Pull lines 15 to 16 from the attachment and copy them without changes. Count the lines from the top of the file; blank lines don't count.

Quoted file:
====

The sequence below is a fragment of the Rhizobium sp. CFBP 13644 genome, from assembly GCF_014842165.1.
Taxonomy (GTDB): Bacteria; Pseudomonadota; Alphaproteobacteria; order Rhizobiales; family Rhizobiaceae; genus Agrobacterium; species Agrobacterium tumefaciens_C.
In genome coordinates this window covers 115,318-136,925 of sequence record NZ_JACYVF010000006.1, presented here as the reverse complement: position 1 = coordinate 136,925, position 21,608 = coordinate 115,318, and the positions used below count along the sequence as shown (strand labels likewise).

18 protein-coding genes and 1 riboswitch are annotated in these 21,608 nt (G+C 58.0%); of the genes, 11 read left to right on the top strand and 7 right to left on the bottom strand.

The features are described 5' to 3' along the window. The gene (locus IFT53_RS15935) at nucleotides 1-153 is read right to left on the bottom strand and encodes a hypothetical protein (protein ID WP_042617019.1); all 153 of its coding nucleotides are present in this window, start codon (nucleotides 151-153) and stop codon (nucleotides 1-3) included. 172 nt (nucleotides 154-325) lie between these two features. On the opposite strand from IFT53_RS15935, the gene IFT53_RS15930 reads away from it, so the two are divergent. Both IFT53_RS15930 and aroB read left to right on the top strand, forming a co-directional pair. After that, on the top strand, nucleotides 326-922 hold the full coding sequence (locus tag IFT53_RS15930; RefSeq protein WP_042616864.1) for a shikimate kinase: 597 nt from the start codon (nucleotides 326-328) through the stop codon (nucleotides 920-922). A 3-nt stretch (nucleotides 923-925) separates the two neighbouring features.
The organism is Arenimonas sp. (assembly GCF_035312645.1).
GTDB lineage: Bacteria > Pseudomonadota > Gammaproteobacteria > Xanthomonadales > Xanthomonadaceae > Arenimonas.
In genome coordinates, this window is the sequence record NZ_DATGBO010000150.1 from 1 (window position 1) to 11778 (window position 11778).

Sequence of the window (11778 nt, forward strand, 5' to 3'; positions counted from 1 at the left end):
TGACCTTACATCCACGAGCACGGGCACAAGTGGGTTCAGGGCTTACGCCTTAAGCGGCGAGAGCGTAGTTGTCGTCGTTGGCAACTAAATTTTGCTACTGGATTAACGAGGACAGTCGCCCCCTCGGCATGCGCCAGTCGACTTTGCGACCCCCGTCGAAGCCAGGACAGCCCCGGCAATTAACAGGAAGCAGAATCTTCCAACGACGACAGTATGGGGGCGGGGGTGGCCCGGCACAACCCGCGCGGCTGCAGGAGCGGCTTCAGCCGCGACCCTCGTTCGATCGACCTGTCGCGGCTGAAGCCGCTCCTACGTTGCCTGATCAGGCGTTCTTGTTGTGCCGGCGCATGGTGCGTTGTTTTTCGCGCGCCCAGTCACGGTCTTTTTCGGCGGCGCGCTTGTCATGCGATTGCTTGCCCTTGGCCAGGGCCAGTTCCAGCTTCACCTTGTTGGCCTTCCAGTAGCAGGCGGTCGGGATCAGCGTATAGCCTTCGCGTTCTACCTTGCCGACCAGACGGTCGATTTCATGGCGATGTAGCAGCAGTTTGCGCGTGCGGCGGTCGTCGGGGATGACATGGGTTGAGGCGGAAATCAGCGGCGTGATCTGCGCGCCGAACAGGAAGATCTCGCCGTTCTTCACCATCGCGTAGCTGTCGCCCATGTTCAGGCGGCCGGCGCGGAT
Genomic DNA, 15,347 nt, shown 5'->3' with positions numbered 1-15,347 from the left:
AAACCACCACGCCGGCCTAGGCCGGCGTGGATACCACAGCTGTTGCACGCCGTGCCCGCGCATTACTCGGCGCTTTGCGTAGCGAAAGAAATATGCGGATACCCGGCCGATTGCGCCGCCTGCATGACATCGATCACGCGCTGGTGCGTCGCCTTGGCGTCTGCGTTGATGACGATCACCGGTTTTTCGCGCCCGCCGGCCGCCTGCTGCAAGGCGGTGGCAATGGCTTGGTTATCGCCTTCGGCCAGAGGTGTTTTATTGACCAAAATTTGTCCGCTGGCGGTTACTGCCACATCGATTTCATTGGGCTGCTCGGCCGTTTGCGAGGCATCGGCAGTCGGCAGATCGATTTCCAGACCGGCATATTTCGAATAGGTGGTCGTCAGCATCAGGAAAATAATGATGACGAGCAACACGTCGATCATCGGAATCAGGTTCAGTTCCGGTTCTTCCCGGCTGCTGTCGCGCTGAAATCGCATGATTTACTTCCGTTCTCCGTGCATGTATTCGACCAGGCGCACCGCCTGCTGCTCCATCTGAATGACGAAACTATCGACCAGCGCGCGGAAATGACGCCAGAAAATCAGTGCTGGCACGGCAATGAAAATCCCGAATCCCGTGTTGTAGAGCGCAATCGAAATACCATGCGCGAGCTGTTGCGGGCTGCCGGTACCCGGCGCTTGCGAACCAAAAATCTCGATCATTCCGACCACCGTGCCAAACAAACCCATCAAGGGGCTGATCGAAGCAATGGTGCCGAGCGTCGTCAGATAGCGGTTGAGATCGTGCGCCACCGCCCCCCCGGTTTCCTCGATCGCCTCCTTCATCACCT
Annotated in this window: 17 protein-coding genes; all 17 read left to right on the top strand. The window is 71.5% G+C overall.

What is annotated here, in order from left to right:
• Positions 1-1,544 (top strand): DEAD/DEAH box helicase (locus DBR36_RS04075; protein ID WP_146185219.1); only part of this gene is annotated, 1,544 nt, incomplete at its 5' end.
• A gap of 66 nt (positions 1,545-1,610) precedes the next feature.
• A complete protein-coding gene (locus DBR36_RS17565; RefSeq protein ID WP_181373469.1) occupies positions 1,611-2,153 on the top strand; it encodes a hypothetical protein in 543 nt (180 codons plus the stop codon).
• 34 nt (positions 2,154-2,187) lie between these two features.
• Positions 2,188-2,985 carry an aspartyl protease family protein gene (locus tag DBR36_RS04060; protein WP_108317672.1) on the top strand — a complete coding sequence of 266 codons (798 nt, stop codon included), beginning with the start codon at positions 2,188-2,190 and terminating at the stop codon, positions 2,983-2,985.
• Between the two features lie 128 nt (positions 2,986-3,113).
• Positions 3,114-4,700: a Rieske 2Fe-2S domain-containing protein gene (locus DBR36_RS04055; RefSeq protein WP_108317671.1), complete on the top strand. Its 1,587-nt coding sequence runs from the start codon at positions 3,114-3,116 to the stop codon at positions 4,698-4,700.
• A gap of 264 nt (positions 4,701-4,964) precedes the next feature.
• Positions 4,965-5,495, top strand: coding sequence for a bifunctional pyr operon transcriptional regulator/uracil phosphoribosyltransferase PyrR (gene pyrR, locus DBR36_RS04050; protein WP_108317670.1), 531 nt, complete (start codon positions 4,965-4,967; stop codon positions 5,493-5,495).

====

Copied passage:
• Positions 1-1,544 (top strand): DEAD/DEAH box helicase (locus DBR36_RS04075; protein ID WP_146185219.1); only part of this gene is annotated, 1,544 nt, incomplete at its 5' end.
• A gap of 66 nt (positions 1,545-1,610) precedes the next feature.